Perhaps the most interesting thing about the new film, Chappaquiddick, is that it was even made at all.
This movie, which is in theaters locally, tells of the incident back in 1969 when U.S. Sen. Edward M. Kennedy drove a car off a bridge on Chappaquiddick Island off Martha’s Vineyard with a young woman staffer riding with him. Kennedy survived. She died.
Ted Kennedy was the fourth of four boys born to Joe and Rose Kennedy. By then, he had been elected to his second term in the U.S. Senate, having entered that body at the minimum age of 30 – filling the “Kennedy seat.”
His father, Joseph P. Kennedy Sr., had always determined that one of his sons would be President of the United States. The oldest, Joe Jr., had been groomed for such. But he was killed in World War II when his bomber exploded in August 1944.
This film does not sensationalize the Chappaquiddick incident, if anything, it is a serious and sober dramatization. Ted is not vilified. The victim, Mary Jo Kopechne, is not glorified. Indeed, no romantic connection is asserted, a widely held view for many years.
What is known about Ted Kennedy, of course, is that he was a womanizer. Much of this is known from the years subsequent to 1969, of course. However, that did not preclude him from becoming the leader of liberal Senate Democrats.
After President Kennedy’s assassination in 1963 followed by the assassination of the third brother, Bobby, in 1968, it was widely assumed that Ted would run for and be elected president in some future year. That was never to be, not even close. In fact, the year when he did make a try, 1980, it seemed that every magazine and newspaper editor in North America found a Chappaquiddick article in their desk drawer, and brought it out to print. End of candidacy.
All of which makes it so interesting that this film was ever made. Hollywood is notorious for being dominated by the liberal/progressive left. Various anti-conservative films have been made over the years. But none, until now, holding up the sexual vicissitudes of Democratic politicians.
It represents quite a statement in these times when the great chorus is excoriating President Trump for his various escapades, real or imagined. President Trump denies them. But not many believe the denial. On the other hand, all occurred some years ago, 10 or more. We hear “Stormy Daniels,” but we don’t know whether to believe her. We hear a Playboy bunny but we don’t know much about that, either.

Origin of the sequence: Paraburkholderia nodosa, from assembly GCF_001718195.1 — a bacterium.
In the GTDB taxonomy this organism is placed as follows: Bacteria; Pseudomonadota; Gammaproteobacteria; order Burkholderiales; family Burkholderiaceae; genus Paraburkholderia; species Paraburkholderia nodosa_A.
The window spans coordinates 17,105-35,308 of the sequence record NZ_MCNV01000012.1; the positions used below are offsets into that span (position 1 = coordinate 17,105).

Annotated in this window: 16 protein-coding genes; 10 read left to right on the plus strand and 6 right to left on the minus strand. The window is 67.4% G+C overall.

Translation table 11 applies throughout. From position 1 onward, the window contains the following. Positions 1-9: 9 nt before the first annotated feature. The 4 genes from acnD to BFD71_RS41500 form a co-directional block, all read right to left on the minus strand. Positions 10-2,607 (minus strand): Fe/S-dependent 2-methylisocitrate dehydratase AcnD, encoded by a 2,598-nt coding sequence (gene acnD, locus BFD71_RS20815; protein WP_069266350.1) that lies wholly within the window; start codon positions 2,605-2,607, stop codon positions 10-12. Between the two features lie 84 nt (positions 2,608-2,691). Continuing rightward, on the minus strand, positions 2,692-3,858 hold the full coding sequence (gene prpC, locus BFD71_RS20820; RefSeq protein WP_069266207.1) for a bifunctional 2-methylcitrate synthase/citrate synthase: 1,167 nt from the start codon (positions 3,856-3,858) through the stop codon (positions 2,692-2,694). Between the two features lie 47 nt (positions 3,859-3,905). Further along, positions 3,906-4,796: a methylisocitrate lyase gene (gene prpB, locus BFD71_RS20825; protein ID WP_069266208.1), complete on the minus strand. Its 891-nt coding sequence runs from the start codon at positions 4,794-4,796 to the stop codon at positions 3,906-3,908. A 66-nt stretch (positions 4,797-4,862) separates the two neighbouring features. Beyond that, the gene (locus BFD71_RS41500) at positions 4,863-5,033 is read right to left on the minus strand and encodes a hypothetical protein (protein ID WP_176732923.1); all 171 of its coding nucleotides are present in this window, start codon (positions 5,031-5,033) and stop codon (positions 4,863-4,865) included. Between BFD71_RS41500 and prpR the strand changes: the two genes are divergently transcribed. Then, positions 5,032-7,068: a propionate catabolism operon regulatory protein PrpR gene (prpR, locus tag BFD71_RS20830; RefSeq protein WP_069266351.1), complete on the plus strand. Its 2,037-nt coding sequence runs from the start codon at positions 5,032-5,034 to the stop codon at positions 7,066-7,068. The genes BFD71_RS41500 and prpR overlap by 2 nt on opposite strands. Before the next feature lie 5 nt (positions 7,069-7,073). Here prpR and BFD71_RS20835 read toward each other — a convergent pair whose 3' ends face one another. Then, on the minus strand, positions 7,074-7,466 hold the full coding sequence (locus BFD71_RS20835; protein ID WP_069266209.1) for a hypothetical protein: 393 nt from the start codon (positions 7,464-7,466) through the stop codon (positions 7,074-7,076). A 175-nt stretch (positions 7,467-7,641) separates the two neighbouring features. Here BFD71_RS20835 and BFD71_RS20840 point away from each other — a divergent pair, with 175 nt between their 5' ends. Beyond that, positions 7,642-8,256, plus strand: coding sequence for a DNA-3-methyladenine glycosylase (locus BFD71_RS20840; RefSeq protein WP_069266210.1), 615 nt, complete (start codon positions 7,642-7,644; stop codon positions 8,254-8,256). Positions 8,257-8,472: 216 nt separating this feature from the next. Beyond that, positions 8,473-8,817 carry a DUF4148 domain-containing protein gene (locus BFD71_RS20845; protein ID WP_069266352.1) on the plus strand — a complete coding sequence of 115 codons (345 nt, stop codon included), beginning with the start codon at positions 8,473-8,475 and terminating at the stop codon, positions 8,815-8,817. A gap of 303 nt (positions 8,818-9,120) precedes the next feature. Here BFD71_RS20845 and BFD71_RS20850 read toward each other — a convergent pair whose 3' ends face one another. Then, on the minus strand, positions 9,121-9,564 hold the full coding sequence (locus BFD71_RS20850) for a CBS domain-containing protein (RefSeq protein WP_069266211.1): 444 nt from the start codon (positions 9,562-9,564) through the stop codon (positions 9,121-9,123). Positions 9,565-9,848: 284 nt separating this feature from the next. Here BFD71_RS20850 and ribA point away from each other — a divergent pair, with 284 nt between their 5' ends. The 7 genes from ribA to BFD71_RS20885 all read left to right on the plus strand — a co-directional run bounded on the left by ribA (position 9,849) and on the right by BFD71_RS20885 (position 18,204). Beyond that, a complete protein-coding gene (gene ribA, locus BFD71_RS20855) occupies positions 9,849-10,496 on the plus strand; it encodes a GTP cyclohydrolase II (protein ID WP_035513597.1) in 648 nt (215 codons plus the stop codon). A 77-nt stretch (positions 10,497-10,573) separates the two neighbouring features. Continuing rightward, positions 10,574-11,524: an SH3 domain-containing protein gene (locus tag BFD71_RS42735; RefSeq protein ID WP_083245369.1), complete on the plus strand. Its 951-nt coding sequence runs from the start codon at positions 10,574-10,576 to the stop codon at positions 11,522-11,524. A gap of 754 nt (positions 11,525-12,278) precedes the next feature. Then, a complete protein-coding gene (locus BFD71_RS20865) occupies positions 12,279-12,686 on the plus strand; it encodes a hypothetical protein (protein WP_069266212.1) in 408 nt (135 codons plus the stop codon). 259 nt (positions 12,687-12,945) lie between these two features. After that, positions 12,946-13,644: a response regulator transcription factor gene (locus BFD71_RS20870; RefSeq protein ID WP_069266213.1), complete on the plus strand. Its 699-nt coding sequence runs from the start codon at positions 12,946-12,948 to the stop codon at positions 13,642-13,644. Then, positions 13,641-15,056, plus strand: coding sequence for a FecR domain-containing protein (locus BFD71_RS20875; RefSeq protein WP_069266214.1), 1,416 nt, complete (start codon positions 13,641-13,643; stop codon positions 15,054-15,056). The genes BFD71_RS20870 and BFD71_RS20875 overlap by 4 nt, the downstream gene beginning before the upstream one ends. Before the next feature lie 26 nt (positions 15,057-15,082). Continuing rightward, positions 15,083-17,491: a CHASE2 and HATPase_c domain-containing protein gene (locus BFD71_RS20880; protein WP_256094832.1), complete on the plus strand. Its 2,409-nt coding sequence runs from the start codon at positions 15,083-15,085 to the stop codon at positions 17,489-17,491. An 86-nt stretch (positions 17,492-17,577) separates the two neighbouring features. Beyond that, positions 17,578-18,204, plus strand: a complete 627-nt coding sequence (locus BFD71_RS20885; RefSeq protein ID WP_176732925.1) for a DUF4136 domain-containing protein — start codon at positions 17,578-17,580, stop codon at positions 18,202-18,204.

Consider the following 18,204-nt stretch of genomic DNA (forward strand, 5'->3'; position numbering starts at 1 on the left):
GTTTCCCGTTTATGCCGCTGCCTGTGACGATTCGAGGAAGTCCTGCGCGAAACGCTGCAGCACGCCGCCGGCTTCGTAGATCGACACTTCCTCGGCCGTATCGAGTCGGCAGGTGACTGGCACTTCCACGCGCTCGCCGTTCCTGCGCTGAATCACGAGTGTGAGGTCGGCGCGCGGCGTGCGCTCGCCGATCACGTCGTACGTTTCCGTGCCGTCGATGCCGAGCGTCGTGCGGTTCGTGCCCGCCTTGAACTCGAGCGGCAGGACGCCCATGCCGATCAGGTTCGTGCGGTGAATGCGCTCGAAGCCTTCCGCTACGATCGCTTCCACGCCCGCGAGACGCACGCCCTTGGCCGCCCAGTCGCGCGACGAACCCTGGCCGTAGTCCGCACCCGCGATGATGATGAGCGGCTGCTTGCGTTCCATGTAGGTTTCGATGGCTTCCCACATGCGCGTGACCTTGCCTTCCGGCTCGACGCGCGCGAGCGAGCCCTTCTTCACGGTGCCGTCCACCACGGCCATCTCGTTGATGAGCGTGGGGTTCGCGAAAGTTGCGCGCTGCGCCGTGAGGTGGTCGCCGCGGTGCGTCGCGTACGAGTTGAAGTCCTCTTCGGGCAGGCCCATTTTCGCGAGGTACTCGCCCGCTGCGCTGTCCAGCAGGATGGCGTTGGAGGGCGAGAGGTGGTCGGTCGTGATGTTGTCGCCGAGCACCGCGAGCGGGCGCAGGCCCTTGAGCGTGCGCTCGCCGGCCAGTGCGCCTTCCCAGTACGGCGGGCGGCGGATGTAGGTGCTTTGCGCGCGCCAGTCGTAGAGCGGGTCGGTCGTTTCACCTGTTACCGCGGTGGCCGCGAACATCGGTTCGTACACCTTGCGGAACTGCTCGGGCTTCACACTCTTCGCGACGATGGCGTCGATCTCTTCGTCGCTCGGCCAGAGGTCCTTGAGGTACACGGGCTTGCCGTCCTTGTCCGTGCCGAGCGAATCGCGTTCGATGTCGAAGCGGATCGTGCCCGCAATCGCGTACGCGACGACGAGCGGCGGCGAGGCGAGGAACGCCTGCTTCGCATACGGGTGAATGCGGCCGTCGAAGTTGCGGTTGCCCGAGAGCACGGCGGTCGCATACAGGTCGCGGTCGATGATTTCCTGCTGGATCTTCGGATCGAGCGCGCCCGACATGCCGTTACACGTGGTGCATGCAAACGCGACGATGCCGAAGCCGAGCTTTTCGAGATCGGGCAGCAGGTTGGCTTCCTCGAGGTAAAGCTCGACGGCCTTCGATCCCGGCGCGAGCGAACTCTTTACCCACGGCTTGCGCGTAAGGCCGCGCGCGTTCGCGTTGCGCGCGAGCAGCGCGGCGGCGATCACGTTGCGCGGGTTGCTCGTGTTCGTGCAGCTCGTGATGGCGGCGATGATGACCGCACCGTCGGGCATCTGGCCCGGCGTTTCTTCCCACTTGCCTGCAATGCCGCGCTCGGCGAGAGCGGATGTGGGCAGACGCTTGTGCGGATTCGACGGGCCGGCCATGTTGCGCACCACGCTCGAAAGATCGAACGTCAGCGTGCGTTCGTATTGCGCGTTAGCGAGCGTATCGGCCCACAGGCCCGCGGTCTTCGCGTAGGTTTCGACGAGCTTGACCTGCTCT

What we do know is that Ted Kennedy fled the scene of an accident and didn’t report what turned out to be Miss Kopechne’s death for 10 hours. Most people would be charged with, at least, manslaughter in such a case. Kennedy was charged with leaving the scene of an accident and sentenced to two months in jail, suspended. He may have paid some fine his family could easily afford.
Which leads us to the point of his interesting juxtaposition. That is the liberals/progressives are in full scream about what it is or was that President Trump did or said – that a decade or more ago. But not a peep about what a series of Democratic presidents and senators have done.
Franklin D. Roosevelt. Times were different. No one in the press ever printed how completely disabled Roosevelt was from the polio had had contracted in 1921. He was almost completely paralyzed from the waist down. He could walk a few steps with huge braces on his legs. Otherwise, he was always seated. And pictured seated. What also was not publicized was his years-long affair with Lucy Mercer. This affair lasted, off and on, from the teens until Roosevelt’s death in 1945. It is widely believed these days that the Roosevelts ceased conjugal relations in the 1920s at the latest.
John F. Kennedy. Again, some knowledge of Kennedy’s serial affairs, many of them right in the White House, must have been apparent to reporters of the time. But back then, we didn’t ordinarily print such stuff. One affair was with Marilyn Monroe. Another was Judy Campbell Exner, who had ties with Mafia types. What a scandal in the making, but, of course, Kennedy died first. There were others, probably quite a few. Jack Kennedy did not believe in monogamy.
Lyndon B. Johnson. It seems less likely that Johnson continued his various affairs in the White House. However, Johnson’s definitive biographer, Robert Caro, chronicles several in the first of his four volumes on Johnson, “The Path to Power,” which discusses Johnson’s early political career in Congress.
Bill Clinton. Even during the 1992 campaign, Bill and Hillary Clinton had to go on TV and affirm their marriage. The stories of various liaisons while Clinton was governor of Arkansas were widely known and believed. However, Democratic voters didn’t care. And as we know, Bill Clinton was and is one of the most gifted pure politicians in recent memory. Nonetheless, his affairs with Monica Lewinsky, then a White House intern, nearly brought him down. He was impeached by the House of Representatives, but the charges failed in the Senate.
That’s four out of seven in the last 100 years.
On the other hand, we have had 10 Republican presidents in the same era: Warren G. Harding, Calvin Coolidge. Herbert Hoover, Dwight D. Eisenhower, Richard M. Nixon, Gerald R. Ford, Ronald Reagan, George H.W. Bush, George W. Bush and now Trump. That’s one out of 10. Or two depending on what you think of Harding.
With the exception of Harding, who died two years into office, none of these men has been accused of having an affair while president. True, a couple may have earlier, such as Ike with his jeep driver in Europe and Reagan after he divorced Jane Wyman when he was still a film star in Hollywood, before he married Nancy. But not in the White House.
You be the judge.
Beveridge has covered politics in Texas, Iowa, Wisconsin, Delaware and Washington, D.C. He is now retired at Broadkill Beach. Beveridgere@prodigy.net.